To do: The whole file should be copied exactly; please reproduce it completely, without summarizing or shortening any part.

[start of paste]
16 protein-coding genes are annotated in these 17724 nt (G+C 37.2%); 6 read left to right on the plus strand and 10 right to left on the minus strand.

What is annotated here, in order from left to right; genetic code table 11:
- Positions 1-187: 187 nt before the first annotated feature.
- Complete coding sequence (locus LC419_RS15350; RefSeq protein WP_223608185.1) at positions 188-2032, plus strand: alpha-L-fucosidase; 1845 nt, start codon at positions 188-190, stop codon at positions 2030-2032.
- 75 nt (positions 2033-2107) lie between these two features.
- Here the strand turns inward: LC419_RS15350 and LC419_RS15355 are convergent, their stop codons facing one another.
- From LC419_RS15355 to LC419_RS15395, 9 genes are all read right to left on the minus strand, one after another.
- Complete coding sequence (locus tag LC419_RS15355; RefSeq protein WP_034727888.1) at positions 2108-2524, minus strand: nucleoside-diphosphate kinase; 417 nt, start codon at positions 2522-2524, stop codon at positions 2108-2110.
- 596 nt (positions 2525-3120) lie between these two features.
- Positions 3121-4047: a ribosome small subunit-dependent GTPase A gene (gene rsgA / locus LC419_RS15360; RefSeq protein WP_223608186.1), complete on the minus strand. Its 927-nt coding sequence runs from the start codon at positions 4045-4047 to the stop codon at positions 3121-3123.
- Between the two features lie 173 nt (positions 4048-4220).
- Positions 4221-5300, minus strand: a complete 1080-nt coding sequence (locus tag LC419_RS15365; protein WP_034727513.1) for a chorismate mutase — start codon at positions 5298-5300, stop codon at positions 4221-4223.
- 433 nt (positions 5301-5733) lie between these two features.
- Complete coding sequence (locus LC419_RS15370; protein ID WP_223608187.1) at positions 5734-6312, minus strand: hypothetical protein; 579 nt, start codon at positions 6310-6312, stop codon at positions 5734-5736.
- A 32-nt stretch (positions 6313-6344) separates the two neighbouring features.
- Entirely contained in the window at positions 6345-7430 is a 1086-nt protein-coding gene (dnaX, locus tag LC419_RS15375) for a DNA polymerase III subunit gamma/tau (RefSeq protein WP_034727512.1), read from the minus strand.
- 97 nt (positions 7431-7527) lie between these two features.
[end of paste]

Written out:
16 protein-coding genes are annotated in these 17724 nt (G+C 37.2%); 6 read left to right on the plus strand and 10 right to left on the minus strand.

What is annotated here, in order from left to right; genetic code table 11:
- Positions 1-187: 187 nt before the first annotated feature.
- Complete coding sequence (locus LC419_RS15350; RefSeq protein WP_223608185.1) at positions 188-2032, plus strand: alpha-L-fucosidase; 1845 nt, start codon at positions 188-190, stop codon at positions 2030-2032.
- 75 nt (positions 2033-2107) lie between these two features.
- Here the strand turns inward: LC419_RS15350 and LC419_RS15355 are convergent, their stop codons facing one another.
- From LC419_RS15355 to LC419_RS15395, 9 genes are all read right to left on the minus strand, one after another.
- Complete coding sequence (locus tag LC419_RS15355; RefSeq protein WP_034727888.1) at positions 2108-2524, minus strand: nucleoside-diphosphate kinase; 417 nt, start codon at positions 2522-2524, stop codon at positions 2108-2110.
- 596 nt (positions 2525-3120) lie between these two features.
- Positions 3121-4047: a ribosome small subunit-dependent GTPase A gene (gene rsgA / locus LC419_RS15360; RefSeq protein WP_223608186.1), complete on the minus strand. Its 927-nt coding sequence runs from the start codon at positions 4045-4047 to the stop codon at positions 3121-3123.
- Between the two features lie 173 nt (positions 4048-4220).
- Positions 4221-5300, minus strand: a complete 1080-nt coding sequence (locus tag LC419_RS15365; protein WP_034727513.1) for a chorismate mutase — start codon at positions 5298-5300, stop codon at positions 4221-4223.
- 433 nt (positions 5301-5733) lie between these two features.
- Complete coding sequence (locus LC419_RS15370; protein ID WP_223608187.1) at positions 5734-6312, minus strand: hypothetical protein; 579 nt, start codon at positions 6310-6312, stop codon at positions 5734-5736.
- A 32-nt stretch (positions 6313-6344) separates the two neighbouring features.
- Entirely contained in the window at positions 6345-7430 is a 1086-nt protein-coding gene (dnaX, locus tag LC419_RS15375) for a DNA polymerase III subunit gamma/tau (RefSeq protein WP_034727512.1), read from the minus strand.
- 97 nt (positions 7431-7527) lie between these two features.